Although combining red, green, and blue light should theoretically produce white, on the IXM turning on all three of the RGB LEDs produces a rather pinkish-purplish white, because the red LED is relatively quite strong and the green LED relatively weak. This final example sketch uses split times to 'pulse width modulate' the RGB pins, toning down the red and blue to produce a more balanced white.

In addition, it demonstrates the SFBHWTimer::getSplitIndex() method, which allows a split timer handler to identify which split time index is currently being handled. In this example, it allows a single handler to be used to turn off each LED after its allotted fraction of a lap.

Even though the LEDs are actually flickering madly, the resulting visual appearance is of a single steady color, because this timer is running 100 laps per second. All we see, with our slow eyes, is the 1Hz blinky period.

// Hardware Timer sketch 4: A whiter shade of blinky
// (Note: For the RGB leds specifically, this could also be done, and
// better, by using the PWM support.  But this timer+interrupt
// approach can be used with _any_ pins, not just certain ones.)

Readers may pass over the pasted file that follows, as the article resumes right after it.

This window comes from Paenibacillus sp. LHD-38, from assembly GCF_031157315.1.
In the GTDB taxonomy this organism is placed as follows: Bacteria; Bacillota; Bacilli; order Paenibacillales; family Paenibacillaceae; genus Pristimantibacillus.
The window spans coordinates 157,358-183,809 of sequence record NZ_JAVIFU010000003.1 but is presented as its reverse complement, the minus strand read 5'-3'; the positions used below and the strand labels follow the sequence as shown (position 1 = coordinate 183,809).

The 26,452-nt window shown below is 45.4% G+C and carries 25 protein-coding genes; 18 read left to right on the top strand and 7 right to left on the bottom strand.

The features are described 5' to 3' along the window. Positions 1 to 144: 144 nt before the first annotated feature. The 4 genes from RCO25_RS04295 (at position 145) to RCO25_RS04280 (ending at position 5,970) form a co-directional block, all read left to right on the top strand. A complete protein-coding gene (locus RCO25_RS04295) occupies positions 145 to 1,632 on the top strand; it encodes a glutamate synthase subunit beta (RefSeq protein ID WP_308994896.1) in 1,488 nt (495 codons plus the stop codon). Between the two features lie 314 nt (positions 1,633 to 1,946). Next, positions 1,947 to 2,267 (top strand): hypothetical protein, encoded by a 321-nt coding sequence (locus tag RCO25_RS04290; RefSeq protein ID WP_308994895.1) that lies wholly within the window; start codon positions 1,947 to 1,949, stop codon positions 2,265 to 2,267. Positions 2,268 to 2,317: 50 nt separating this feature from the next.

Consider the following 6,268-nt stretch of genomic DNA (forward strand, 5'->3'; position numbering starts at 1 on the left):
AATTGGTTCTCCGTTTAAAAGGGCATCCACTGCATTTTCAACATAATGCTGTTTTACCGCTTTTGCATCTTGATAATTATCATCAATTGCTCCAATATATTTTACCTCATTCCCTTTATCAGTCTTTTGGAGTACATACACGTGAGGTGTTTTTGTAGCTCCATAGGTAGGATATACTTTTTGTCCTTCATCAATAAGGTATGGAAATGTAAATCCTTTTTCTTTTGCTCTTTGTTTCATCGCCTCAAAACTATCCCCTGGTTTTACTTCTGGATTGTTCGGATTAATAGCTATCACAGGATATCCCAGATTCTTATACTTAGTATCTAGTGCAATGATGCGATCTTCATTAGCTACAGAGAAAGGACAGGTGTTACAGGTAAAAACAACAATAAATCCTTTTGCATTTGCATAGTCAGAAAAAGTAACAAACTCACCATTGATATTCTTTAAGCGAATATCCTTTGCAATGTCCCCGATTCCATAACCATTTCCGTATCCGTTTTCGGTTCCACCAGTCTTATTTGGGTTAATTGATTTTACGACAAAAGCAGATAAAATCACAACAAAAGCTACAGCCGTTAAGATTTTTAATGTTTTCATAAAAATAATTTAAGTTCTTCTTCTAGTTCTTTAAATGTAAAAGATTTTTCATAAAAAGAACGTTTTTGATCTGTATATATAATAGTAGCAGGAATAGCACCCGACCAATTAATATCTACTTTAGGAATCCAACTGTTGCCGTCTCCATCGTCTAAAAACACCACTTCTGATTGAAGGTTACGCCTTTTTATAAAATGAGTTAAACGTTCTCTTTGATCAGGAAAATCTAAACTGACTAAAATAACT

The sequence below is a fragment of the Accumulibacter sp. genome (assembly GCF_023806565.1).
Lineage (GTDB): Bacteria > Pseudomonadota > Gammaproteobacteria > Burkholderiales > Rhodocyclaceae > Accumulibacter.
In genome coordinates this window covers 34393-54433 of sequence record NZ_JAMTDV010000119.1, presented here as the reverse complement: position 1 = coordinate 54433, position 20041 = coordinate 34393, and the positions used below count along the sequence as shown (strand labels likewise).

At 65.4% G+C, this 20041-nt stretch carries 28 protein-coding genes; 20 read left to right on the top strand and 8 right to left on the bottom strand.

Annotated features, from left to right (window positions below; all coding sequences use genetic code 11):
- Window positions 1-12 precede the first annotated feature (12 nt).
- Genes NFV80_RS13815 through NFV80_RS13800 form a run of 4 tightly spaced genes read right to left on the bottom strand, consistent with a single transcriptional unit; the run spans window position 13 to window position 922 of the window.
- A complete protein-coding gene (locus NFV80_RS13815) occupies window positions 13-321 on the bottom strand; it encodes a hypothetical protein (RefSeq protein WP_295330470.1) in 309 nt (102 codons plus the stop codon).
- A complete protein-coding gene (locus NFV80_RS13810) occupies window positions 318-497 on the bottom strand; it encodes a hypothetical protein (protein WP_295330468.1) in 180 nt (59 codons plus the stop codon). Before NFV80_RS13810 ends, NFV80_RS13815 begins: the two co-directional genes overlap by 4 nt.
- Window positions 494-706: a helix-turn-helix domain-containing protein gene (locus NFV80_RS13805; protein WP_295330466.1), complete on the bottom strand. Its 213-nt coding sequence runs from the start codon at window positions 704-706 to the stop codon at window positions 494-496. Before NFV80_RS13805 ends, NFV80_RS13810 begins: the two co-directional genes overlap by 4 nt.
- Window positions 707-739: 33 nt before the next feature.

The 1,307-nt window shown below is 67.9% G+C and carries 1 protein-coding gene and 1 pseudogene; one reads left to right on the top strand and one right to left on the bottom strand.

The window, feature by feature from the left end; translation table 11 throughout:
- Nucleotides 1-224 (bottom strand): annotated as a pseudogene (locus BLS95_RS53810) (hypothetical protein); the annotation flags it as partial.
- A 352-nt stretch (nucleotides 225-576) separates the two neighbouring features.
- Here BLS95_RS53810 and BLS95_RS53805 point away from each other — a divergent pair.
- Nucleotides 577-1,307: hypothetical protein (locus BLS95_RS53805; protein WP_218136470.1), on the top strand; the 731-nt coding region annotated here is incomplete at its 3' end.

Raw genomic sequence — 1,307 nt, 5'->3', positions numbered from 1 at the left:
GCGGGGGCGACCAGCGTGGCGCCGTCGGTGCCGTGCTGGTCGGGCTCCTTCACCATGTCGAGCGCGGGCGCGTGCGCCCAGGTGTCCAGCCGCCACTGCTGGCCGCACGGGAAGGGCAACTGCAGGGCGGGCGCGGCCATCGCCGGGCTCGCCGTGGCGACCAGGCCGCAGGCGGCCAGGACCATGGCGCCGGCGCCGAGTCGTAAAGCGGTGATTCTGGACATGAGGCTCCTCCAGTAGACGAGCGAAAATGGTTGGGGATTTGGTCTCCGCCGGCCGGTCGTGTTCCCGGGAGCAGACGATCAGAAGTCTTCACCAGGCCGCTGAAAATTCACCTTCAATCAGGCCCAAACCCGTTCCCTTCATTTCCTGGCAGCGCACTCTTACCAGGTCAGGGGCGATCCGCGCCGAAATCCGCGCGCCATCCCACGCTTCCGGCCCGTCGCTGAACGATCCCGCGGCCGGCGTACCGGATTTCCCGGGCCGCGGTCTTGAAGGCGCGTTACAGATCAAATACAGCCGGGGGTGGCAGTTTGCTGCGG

// This sketch uses 100 ticks per lap, which implies only 100
// different intensities per color can be displayed.  A shorter tick
// with a larger lap would provide finer control, if desired.

#define PINS 3
const u32 off[PINS] =  { 15,               100,                45 };

bool on = true;                 // Controls blink on vs blink off

void allSet() { for (u32 i = 0; i < PINS; ++i) ledSet(pins[i],on); }
void offOne() { ledOff(pins[Timer1.getSplitIndex()-1]); }

void setup() {
  Timer1.begin(100, 100);       // 10KHz tick, 100Hz lap -> no flicker!
  Timer1.setLapHandler(allSet); // Reset RGBs at the lap
  for (u32 i = 0; i < PINS; ++i) // Put same handler on all splits, with..
    Timer1.setSplitHandler(i+1,off[i],offOne); // ..different split times
  Timer1.start();               // And start the timer

void loop() { 
  on = !on;                     // Flip blink state
  delay(500);                   // Wait about a half second

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